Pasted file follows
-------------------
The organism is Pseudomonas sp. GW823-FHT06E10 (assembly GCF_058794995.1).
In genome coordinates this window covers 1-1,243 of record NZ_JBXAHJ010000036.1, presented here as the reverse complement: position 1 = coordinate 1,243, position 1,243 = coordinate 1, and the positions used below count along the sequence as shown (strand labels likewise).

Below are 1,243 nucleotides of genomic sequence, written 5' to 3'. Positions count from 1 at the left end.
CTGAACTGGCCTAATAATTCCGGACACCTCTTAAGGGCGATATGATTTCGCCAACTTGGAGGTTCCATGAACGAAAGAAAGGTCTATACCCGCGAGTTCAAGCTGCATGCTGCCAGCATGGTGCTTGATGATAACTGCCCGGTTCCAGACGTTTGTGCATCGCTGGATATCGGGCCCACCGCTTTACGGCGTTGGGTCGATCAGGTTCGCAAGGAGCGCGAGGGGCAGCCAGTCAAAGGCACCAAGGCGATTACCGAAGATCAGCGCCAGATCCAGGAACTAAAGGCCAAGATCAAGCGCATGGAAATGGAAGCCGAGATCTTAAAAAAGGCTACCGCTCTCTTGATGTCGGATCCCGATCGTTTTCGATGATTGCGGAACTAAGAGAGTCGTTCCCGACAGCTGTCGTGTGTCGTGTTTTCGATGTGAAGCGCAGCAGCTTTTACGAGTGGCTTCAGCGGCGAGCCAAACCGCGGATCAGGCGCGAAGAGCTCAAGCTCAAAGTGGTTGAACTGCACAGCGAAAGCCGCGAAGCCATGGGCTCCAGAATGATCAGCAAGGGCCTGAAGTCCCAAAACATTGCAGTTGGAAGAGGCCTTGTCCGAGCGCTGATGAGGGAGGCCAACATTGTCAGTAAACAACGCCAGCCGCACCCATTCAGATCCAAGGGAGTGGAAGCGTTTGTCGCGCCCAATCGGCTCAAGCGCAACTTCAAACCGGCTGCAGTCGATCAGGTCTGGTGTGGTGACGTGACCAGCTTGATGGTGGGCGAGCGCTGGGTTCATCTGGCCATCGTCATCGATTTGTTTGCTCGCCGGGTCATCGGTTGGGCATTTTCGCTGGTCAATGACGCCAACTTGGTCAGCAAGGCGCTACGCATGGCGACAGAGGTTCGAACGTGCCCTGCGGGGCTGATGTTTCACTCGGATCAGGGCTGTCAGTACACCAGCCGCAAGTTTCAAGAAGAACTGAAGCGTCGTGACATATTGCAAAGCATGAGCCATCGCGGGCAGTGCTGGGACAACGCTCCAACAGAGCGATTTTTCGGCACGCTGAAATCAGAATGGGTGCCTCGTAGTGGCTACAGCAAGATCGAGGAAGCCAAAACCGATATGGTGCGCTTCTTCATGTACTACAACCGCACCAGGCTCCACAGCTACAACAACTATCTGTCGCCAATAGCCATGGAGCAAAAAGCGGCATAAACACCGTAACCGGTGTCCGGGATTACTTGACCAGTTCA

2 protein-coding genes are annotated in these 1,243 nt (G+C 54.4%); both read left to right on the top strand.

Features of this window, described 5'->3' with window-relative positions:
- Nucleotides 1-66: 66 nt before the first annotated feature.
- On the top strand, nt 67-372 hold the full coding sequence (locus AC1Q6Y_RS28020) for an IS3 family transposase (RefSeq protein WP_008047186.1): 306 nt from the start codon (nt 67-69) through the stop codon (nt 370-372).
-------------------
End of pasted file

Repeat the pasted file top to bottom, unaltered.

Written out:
The organism is Pseudomonas sp. GW823-FHT06E10 (assembly GCF_058794995.1).
In genome coordinates this window covers 1-1,243 of record NZ_JBXAHJ010000036.1, presented here as the reverse complement: position 1 = coordinate 1,243, position 1,243 = coordinate 1, and the positions used below count along the sequence as shown (strand labels likewise).

Below are 1,243 nucleotides of genomic sequence, written 5' to 3'. Positions count from 1 at the left end.
CTGAACTGGCCTAATAATTCCGGACACCTCTTAAGGGCGATATGATTTCGCCAACTTGGAGGTTCCATGAACGAAAGAAAGGTCTATACCCGCGAGTTCAAGCTGCATGCTGCCAGCATGGTGCTTGATGATAACTGCCCGGTTCCAGACGTTTGTGCATCGCTGGATATCGGGCCCACCGCTTTACGGCGTTGGGTCGATCAGGTTCGCAAGGAGCGCGAGGGGCAGCCAGTCAAAGGCACCAAGGCGATTACCGAAGATCAGCGCCAGATCCAGGAACTAAAGGCCAAGATCAAGCGCATGGAAATGGAAGCCGAGATCTTAAAAAAGGCTACCGCTCTCTTGATGTCGGATCCCGATCGTTTTCGATGATTGCGGAACTAAGAGAGTCGTTCCCGACAGCTGTCGTGTGTCGTGTTTTCGATGTGAAGCGCAGCAGCTTTTACGAGTGGCTTCAGCGGCGAGCCAAACCGCGGATCAGGCGCGAAGAGCTCAAGCTCAAAGTGGTTGAACTGCACAGCGAAAGCCGCGAAGCCATGGGCTCCAGAATGATCAGCAAGGGCCTGAAGTCCCAAAACATTGCAGTTGGAAGAGGCCTTGTCCGAGCGCTGATGAGGGAGGCCAACATTGTCAGTAAACAACGCCAGCCGCACCCATTCAGATCCAAGGGAGTGGAAGCGTTTGTCGCGCCCAATCGGCTCAAGCGCAACTTCAAACCGGCTGCAGTCGATCAGGTCTGGTGTGGTGACGTGACCAGCTTGATGGTGGGCGAGCGCTGGGTTCATCTGGCCATCGTCATCGATTTGTTTGCTCGCCGGGTCATCGGTTGGGCATTTTCGCTGGTCAATGACGCCAACTTGGTCAGCAAGGCGCTACGCATGGCGACAGAGGTTCGAACGTGCCCTGCGGGGCTGATGTTTCACTCGGATCAGGGCTGTCAGTACACCAGCCGCAAGTTTCAAGAAGAACTGAAGCGTCGTGACATATTGCAAAGCATGAGCCATCGCGGGCAGTGCTGGGACAACGCTCCAACAGAGCGATTTTTCGGCACGCTGAAATCAGAATGGGTGCCTCGTAGTGGCTACAGCAAGATCGAGGAAGCCAAAACCGATATGGTGCGCTTCTTCATGTACTACAACCGCACCAGGCTCCACAGCTACAACAACTATCTGTCGCCAATAGCCATGGAGCAAAAAGCGGCATAAACACCGTAACCGGTGTCCGGGATTACTTGACCAGTTCA

2 protein-coding genes are annotated in these 1,243 nt (G+C 54.4%); both read left to right on the top strand.

Features of this window, described 5'->3' with window-relative positions:
- Nucleotides 1-66: 66 nt before the first annotated feature.
- On the top strand, nt 67-372 hold the full coding sequence (locus AC1Q6Y_RS28020) for an IS3 family transposase (RefSeq protein WP_008047186.1): 306 nt from the start codon (nt 67-69) through the stop codon (nt 370-372).